There could also be a flurry of conservative outrage at the convention, which could distract from the carefully choreographed event Mr. Romney’s strategists are planning.
But Mr. Romney’s campaign is also trying hard to make sure that the convention projects an image that swing voters in battleground states will find appealing. Aides did not expect to be focusing heavily on the party’s abortion positions this week.
The campaign has already chosen in the last several weeks to move off its core message about jobs and the economy. The convention is intended to return the campaign’s message to one of how Mr. Romney will get the nation’s economy back on track.
In the current political environment involving Mr. Akin’s comments, a decision by Mr. Romney to accept the party’s abortion plank will open his campaign to attacks from his rivals that he is out of step with moderate, independent voters.
Other Republican nominees have distanced themselves from the no-compromises position of the abortion plank, but the situation is arguably different for Romney given fact that, in a previous political life, he was quite adamantly pro-choice only to change his mind, so he says, while he was Governor of Massachusetts. It’s one of the primary reasons that many of his Republicans rivals in 2008 and 2012 charged him with being a flip-flopper. How he handles the platform issue is likely to be watched closely, and judged in the contest of his previous comments about this issue.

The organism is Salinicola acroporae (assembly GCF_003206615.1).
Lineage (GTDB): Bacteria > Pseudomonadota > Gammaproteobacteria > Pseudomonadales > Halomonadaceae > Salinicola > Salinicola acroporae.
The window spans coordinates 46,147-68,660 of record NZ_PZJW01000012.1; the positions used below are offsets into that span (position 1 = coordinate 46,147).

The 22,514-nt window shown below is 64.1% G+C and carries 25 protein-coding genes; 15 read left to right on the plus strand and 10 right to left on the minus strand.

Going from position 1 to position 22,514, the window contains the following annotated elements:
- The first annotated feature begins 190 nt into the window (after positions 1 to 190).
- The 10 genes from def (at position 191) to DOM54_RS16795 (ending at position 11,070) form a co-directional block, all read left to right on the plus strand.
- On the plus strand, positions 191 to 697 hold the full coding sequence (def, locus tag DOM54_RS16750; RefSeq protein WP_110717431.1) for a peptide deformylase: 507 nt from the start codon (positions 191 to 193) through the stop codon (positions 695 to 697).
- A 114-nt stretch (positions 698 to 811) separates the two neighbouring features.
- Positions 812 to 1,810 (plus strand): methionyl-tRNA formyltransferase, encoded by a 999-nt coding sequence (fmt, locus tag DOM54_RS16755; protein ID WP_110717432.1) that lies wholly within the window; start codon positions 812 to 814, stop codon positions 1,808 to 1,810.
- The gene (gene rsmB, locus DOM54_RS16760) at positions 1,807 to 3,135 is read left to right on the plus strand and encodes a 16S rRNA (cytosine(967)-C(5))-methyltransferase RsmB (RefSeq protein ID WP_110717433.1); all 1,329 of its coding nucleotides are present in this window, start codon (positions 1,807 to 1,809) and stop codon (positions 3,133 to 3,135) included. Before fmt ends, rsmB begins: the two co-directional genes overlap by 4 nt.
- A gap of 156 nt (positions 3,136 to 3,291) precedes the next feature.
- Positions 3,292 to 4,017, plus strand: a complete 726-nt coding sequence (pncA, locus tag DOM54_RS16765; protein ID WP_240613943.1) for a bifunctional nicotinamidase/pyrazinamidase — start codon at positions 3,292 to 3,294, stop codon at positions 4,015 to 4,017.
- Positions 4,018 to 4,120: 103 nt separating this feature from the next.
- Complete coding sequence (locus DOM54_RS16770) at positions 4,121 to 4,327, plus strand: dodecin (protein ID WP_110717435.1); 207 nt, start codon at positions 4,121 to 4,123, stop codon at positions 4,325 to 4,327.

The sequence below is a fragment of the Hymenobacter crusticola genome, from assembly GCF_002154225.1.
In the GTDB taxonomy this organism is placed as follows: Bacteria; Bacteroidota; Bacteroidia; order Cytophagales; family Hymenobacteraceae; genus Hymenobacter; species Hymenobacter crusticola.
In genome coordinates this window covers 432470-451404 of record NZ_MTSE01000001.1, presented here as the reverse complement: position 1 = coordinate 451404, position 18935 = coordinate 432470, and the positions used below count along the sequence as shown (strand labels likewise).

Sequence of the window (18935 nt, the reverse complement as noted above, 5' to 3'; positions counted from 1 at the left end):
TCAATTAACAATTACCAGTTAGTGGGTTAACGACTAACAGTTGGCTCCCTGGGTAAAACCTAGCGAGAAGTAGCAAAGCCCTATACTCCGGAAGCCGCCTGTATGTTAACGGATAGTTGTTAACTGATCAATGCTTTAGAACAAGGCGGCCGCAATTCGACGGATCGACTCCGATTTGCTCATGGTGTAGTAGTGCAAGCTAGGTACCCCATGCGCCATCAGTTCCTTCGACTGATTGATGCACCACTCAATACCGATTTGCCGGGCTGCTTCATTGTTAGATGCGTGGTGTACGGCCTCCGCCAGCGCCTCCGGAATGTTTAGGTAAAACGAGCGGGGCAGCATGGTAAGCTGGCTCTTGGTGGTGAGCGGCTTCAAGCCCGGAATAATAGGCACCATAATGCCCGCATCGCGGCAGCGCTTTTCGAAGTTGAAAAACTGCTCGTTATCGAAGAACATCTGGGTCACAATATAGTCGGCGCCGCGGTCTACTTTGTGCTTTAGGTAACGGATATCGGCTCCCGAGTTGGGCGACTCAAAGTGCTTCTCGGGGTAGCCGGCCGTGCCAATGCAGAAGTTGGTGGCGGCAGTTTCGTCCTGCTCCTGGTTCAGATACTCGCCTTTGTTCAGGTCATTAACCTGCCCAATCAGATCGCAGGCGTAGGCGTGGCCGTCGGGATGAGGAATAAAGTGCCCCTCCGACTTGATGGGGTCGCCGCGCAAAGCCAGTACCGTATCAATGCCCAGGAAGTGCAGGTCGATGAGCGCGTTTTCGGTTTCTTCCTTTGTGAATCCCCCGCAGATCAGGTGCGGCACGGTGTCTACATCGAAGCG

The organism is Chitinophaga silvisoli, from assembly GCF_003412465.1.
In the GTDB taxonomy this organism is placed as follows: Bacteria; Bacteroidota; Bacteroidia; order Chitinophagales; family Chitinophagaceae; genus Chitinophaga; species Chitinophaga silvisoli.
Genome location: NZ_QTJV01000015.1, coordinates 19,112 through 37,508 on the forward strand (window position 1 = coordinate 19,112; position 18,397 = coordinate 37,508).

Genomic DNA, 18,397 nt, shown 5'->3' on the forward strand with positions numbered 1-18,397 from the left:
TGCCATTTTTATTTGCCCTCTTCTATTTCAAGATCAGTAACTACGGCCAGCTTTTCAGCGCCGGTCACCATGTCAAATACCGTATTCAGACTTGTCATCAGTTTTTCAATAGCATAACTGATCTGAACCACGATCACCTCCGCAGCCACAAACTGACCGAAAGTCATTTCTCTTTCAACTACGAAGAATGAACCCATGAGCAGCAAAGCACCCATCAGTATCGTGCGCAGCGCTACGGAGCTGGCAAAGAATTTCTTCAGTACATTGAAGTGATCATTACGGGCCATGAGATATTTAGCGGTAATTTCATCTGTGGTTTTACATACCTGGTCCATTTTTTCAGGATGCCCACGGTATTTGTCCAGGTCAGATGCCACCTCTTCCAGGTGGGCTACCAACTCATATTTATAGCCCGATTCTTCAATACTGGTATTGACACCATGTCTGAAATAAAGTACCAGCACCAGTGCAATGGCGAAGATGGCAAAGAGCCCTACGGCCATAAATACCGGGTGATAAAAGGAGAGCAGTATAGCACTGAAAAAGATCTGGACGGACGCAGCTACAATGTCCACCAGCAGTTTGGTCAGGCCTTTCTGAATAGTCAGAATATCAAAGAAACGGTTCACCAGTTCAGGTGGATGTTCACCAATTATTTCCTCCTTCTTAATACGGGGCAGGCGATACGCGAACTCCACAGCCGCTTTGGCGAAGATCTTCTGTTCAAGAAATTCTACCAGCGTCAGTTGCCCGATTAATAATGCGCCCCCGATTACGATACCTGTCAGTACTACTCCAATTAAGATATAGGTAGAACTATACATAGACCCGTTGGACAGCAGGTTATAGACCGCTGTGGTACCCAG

On the other side of the coin, though, Romney needs to be careful about how independent voters, especially women, react to both the Akin issue and the platform plank. The Democrats are, quite obviously, going to point to this as an other example of what they call the GOP “war on women,” and whether that is an accurate and fair argument or not is really rather irrelevant. Between the party’s position on contraception and Planned Parenthood, the Akin nonsense, and a platform plank that adopts the most extreme pro-life position possible, it’s fairly easy to connect the dots and turn out a 30 second television or radio advertisement that makes Mitt Romney sound like the reincarnation of Jerry Fallwell.
All of this gets back to a theme that I’ve hit on several times this summer. Clearly, the best strategy for the Romney/Ryan campaign is to concentrate specifically on the President’s record, the state of the economy, and why they think continuing down the road the President has laid out would be a bad idea. Instead, they spent last week first trying to turn this into a “big picture” election and then joining the members of the Democratic ticket in turning the race back into silly season. Now, we’ve spent three days, and likely the rest of the week, talking about issues that are electoral poison for Republicans among Independent voters. The Akin issue isn’t the fault of the Romney/Ryan campaign, of course, and they and the RNC have done their best to distance themselves from his idiocy, but it’s still there and it will be there throughout the election season. And all this is happening the week before what is arguably the most important week for the Romney campaign to day. This isn’t a good sign at all.